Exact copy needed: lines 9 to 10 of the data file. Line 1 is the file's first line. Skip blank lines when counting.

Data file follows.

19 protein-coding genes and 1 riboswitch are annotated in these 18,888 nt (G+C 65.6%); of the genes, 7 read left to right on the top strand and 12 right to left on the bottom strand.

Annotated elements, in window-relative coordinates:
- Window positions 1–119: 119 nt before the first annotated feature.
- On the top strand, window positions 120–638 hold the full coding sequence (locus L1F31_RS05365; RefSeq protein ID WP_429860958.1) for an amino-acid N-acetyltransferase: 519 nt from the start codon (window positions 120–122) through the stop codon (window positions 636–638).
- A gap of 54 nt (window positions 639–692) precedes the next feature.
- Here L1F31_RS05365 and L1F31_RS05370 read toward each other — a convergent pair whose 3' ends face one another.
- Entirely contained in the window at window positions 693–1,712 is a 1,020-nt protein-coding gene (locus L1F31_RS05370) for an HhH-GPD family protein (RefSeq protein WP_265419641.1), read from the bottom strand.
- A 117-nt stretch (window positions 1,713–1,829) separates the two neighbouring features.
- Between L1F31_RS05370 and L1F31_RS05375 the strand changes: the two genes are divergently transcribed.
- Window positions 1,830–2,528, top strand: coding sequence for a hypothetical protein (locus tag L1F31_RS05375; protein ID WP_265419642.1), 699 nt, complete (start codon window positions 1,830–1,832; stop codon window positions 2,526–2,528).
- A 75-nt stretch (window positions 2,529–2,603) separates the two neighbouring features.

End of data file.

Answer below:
- Between L1F31_RS05370 and L1F31_RS05375 the strand changes: the two genes are divergently transcribed.
- Window positions 1,830–2,528, top strand: coding sequence for a hypothetical protein (locus tag L1F31_RS05375; protein ID WP_265419642.1), 699 nt, complete (start codon window positions 1,830–1,832; stop codon window positions 2,526–2,528).